Clearly, Sam Raimi has failed to learn the lessons of Spider-Man 3 and X3, in that more is not necessarily better. It appears that the following comments were made with complete candor:
- As Raimi sees the next installment, according to MTV: "I would love to see Electro, Vulture, maybe the Sinister Six as a team."
Frankly, two villains at a time is about the most you should attempt to muster. One has generally proven to be the most reliable number (but it is the loneliest number, and so must be consoled), with the original Spider-Man, Batman, Superman doing quite admirably. There are always exceptions to this guideline (I'm looking at you, Fantastic Four, which I didn't loathe, but I didn't necessary tolerate without being heavily sedated.), but with the origin story of two -- hero(es) and villain -- to cover within the framework of an actual tale, it's best to not get bogged down with multiple threats in the first episode of the series.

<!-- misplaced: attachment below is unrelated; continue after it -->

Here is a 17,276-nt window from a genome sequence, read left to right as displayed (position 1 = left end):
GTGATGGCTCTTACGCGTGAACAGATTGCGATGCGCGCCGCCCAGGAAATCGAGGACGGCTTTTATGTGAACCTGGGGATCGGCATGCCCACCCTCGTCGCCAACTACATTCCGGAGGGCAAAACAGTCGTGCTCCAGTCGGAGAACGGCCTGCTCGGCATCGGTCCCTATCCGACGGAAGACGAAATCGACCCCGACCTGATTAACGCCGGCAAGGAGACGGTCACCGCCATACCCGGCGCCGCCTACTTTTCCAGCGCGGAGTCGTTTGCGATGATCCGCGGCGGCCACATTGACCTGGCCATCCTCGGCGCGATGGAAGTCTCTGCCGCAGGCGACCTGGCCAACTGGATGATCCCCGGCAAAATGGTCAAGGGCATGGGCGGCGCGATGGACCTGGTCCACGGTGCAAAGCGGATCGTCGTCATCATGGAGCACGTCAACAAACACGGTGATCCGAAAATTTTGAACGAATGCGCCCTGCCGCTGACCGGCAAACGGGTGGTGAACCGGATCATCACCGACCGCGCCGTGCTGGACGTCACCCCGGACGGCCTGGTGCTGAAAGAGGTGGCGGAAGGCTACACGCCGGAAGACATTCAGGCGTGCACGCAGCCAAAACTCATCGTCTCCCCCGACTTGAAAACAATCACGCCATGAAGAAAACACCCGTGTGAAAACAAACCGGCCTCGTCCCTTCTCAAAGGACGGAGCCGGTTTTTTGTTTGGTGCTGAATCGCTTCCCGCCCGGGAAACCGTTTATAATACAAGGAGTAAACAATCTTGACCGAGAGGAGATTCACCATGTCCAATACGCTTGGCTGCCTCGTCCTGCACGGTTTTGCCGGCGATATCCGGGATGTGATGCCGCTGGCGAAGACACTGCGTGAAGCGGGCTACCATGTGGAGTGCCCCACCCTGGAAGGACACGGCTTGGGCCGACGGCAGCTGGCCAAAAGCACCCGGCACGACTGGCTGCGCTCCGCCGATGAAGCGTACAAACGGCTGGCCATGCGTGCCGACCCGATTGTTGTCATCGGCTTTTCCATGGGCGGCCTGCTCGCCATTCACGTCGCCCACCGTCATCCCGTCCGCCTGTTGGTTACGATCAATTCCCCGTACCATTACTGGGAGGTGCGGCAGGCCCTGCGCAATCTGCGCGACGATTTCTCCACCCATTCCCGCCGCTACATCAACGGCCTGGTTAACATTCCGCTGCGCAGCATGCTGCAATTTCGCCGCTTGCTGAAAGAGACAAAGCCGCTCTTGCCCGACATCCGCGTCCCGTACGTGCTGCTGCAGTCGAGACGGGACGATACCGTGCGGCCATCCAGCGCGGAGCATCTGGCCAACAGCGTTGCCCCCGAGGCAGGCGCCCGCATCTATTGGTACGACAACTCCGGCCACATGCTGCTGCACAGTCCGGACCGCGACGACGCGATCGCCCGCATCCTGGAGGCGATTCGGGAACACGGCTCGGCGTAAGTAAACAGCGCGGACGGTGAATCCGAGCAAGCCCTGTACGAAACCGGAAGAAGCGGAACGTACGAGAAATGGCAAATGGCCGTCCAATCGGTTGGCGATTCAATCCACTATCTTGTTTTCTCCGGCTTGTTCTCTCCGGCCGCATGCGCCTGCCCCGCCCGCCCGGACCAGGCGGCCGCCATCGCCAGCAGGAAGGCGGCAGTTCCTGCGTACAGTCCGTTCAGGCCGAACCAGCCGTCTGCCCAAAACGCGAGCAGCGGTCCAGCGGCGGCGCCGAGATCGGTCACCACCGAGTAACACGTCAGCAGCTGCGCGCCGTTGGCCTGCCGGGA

Beyond two, you get into murkier territory. Generally, when you take on two new villains, you'll need an origin story for both, so again, you incorporate their stories into the general plot and development of the film. When you have too many egos involved, you'll get mixed products like Batman Returns or Batman Forever. Not to pick on Batman, I will say that Batman Begins is the how-to in handling two villains in one picture.
Now, I have to admit I haven't seen Spider-Man 3 precisely because I thought there was going to be too much going on. I can't confirm this, but neither can I say that I think putting SIX villains in a picture will make it anything other than an incoherent mess. Maybe this is a warning to those contemplating making a Justice League or Avengers film, or for fuck's sake another Brett Ratner's X-Men, where this time it's 20-on-20! I hope that Sam comes to his senses and, IF he can make Spidey-4, he scales it back.